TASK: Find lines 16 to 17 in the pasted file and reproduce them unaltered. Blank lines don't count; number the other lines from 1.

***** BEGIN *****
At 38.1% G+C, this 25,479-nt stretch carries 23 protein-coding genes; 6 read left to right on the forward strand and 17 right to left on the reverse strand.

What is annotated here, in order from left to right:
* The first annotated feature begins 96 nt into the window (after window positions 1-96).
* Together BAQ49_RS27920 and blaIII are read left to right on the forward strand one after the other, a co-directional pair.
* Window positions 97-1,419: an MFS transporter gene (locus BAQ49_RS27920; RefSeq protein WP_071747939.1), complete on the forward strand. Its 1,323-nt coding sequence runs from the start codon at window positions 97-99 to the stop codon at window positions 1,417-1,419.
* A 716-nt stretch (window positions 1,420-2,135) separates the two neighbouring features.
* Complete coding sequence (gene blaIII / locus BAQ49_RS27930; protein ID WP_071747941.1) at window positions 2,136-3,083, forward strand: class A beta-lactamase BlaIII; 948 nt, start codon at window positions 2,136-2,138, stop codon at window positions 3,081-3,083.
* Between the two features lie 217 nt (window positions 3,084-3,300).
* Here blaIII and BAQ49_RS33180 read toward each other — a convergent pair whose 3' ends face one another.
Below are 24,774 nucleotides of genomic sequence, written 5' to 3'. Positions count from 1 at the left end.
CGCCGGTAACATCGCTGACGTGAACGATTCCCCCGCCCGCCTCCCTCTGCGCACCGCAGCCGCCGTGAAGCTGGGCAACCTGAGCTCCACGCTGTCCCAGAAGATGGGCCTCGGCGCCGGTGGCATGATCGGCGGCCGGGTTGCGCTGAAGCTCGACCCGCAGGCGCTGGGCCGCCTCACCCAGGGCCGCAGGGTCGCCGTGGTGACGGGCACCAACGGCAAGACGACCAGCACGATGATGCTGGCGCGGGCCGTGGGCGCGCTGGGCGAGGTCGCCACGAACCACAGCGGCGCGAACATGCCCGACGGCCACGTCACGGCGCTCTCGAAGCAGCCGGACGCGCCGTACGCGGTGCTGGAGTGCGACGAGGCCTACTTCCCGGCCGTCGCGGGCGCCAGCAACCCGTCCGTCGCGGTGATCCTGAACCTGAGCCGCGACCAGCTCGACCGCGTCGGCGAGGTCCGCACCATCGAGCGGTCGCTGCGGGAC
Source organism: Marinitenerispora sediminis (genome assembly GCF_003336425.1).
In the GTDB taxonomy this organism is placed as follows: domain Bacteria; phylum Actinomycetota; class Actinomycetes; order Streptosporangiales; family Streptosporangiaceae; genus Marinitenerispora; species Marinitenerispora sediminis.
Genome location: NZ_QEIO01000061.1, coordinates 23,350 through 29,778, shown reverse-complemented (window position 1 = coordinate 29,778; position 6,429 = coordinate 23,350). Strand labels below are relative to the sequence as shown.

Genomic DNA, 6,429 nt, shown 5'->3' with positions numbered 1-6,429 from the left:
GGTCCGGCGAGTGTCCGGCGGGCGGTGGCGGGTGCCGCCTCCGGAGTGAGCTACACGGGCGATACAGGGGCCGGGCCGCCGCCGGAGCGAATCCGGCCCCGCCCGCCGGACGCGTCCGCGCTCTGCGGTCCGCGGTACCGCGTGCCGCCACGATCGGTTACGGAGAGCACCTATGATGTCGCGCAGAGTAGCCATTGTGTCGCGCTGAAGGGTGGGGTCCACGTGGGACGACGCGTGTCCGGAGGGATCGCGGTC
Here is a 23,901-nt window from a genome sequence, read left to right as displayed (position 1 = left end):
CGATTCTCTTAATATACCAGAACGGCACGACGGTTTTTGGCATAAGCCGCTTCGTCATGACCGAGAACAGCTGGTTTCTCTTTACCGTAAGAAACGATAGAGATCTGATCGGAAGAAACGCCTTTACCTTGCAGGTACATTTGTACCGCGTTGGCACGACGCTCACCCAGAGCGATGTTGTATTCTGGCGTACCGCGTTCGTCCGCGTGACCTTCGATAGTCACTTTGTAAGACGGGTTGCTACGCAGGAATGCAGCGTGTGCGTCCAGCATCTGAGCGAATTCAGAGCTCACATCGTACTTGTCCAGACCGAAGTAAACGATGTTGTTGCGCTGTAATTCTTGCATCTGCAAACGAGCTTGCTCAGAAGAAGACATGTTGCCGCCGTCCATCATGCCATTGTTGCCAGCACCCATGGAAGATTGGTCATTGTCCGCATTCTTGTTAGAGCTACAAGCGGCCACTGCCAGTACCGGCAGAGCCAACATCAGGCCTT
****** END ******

GGTCCGGCGAGTGTCCGGCGGGCGGTGGCGGGTGCCGCCTCCGGAGTGAGCTACACGGGCGATACAGGGGCCGGGCCGCCGCCGGAGCGAATCCGGCCCCGCCCGCCGGACGCGTCCGCGCTCTGCGGTCCGCGGTACCGCGTGCCGCCACGATCGGTTACGGAGAGCACCTATGATGTCGCGCAGAGTAGCCATTGTGTCGCGCTGAAGGGTGGGGTCCACGTGGGACGACGCGTGTCCGGAGGGATCGCGGTC
Here is a 23,901-nt window from a genome sequence, read left to right as displayed (position 1 = left end):